Most business owners fail to understand that, just as there is a human life cycle, there is also a business life cycle. It begins with the conceptual or idea stage, which progresses to the start-up period, followed by the growth phase, then the well-established maturing years, and finally the exit or retirement phase. The most common mistake most business owners make is that they don’t plan far enough in advance for the exit phase. Most experts agree that succession planning should begin anywhere from 10 to 15 years before retirement. Even if you are one of those people who feel that you never will retire, a succession plan is still needed in the event something unforeseen happens to you such as a serious illness, disability or even death.
For the majority of family owned businesses, the largest asset that the owners have is typically their business. They take precautions to protect most of their other assets, such as homeowners insurance to protect their home, auto insurance to protect their car, special riders to their policies to protect other specific assets such as jewelry etc. Yet, 70% of business owners don't do anything to protect the survival and continuity of their business.
Now that you understand the importance of developing a plan for your business, here are the five key steps along with the most common obstacles and excuses:
1. Identify what’s important to you. This means deciding at least generally, how you wish to spend the rest of your life as well as what you want to happen to your business. Consider holding a family meeting to engage in an open and honest discussion regarding your goals and objectives. Failure to do so may lead to unfortunate and contentious situations that could not only tear apart your closely-held business, but your family as well.
Obstacle/excuse: Typically, business owners have given little or no thought to how they wish to spend the rest of their life. They have been too busy growing and running their business. Until they dedicate time to plan for their future, the foundation for a successful business plan remains in limbo.
2. Decide who is most capable of running your company. If you have more than one potential successor, consider giving each candidate responsibility for the part of the business for which he is best suited. Look beyond your heirs for the most competent successor. Sometimes key employees may be a viable option through what’s known as an Employee Stock Ownership Plan (ESOP). If you cannot think of anyone qualified to assume control, you may be better off selling to a third party.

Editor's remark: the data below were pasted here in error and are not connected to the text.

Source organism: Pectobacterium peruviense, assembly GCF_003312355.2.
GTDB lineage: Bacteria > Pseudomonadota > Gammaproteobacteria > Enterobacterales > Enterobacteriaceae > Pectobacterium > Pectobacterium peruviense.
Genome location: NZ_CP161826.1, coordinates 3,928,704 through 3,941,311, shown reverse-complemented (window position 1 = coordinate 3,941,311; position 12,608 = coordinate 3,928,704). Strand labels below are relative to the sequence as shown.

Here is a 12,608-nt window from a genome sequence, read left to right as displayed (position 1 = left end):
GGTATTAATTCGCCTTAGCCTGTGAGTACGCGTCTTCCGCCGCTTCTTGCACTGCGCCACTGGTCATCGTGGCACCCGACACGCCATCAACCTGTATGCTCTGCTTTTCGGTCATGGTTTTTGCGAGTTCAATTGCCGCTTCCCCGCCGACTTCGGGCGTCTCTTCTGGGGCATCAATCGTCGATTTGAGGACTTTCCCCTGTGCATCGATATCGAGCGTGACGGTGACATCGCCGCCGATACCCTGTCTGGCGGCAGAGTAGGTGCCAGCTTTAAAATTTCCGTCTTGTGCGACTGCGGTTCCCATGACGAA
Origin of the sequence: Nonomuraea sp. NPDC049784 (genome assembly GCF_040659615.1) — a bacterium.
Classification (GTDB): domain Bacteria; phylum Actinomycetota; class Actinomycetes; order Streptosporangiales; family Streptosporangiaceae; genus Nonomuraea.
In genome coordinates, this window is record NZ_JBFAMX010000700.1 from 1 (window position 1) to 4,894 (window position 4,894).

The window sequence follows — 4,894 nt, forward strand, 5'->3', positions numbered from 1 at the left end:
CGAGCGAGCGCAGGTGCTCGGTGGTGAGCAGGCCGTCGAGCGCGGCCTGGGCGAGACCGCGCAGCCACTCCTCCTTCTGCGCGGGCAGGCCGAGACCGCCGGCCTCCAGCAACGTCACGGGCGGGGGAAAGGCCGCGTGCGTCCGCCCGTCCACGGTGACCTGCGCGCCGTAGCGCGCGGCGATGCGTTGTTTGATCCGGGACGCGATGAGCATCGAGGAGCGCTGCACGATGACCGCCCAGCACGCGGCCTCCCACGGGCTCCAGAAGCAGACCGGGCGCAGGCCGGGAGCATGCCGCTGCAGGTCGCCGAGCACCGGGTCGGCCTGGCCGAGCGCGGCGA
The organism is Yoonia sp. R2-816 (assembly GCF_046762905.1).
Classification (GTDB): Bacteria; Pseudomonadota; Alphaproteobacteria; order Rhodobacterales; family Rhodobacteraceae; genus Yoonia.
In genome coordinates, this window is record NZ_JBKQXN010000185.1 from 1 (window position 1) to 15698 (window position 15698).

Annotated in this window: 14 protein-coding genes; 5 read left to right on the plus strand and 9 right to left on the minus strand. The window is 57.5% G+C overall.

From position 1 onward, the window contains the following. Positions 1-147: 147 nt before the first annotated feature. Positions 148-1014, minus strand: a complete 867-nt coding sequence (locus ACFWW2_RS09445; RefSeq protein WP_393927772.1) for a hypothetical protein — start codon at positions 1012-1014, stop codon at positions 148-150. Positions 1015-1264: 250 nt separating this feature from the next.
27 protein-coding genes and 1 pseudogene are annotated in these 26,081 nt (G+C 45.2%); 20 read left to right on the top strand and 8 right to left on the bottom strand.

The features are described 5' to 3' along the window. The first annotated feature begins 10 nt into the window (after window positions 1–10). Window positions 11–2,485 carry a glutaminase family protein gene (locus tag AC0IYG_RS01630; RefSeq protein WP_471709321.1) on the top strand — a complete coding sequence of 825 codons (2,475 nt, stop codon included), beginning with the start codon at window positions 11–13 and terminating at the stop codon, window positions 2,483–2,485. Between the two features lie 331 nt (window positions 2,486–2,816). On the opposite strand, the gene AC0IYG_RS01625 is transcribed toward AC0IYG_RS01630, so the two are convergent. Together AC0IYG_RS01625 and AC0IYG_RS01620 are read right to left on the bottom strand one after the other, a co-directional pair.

Obstacle/excuse: Most business owners just assume that their children will be taking over the business. As a result, there is very little thought given as to whether their children are qualified or even have an interest in running the business. That leaves the owners scrambling to find a last minute replacement.
3. Develop a mentoring program. Your goal is to ensure that your business will continue to run successfully without you. That’s why it is important to spend time grooming your successor to be sure that he or she has thorough training and quality leadership experience. You should even consider seeking this person’s input in the development of the plan. While mentoring your successors, you should also transition your relationship with your customers and suppliers.
Obstacle/excuse: The biggest issue for business owners with this point is the reluctance to give up control as well as the realization that the business can not only survive, but hopefully even thrive without them.
4. Document your succession plan. With the help of your accountant and attorney, write down every detail of how you would like your company transitioned. Your strategy should include choosing the right amount of insurance, maximizing valuation discounts to reduce the tax implications and developing a buy-sell agreement. Share this document with all interested parties—especially family members. Be sure that your succession plan is in alignment with your other estate planning documents, including wills, as well as the titling of assets and insurance policies. All too often, a succession plan cannot be implemented as intended because it conflicts with these other items.
Obstacle/excuse: Typically, business owners have a knee-jerk reaction and say they know exactly what needs to be done however; they are too busy to spend time with their professional team to put everything in writing. Unless it’s in writing . . . it’s not going to happen!
5. Review the plan regularly. Do not file your succession document away and forget about it. Changed circumstances—such as rapid company growth, the departure of a potential successor and even significant changes in tax laws—are some situations that may require your original plan to be updated and revised.
Obstacle/excuse: Once the plan has been developed and committed to writing, the tendency is to put the documents away and forget about them. To avoid this, an annual meeting should be held with the owner and a few members of the professional team to update and revise the documents as needed.
Developing a business succession plan should not be done in a vacuum. It requires communication between your family members as well as the team of financial and legal advisors involved in the process. When developed and implemented properly, it can help provide financial security for you and your family in addition to future generations.
To learn more about business succession planning, call us at 732-676-4100 or 732-349-6880. You can also click the button below to contact us with any questions.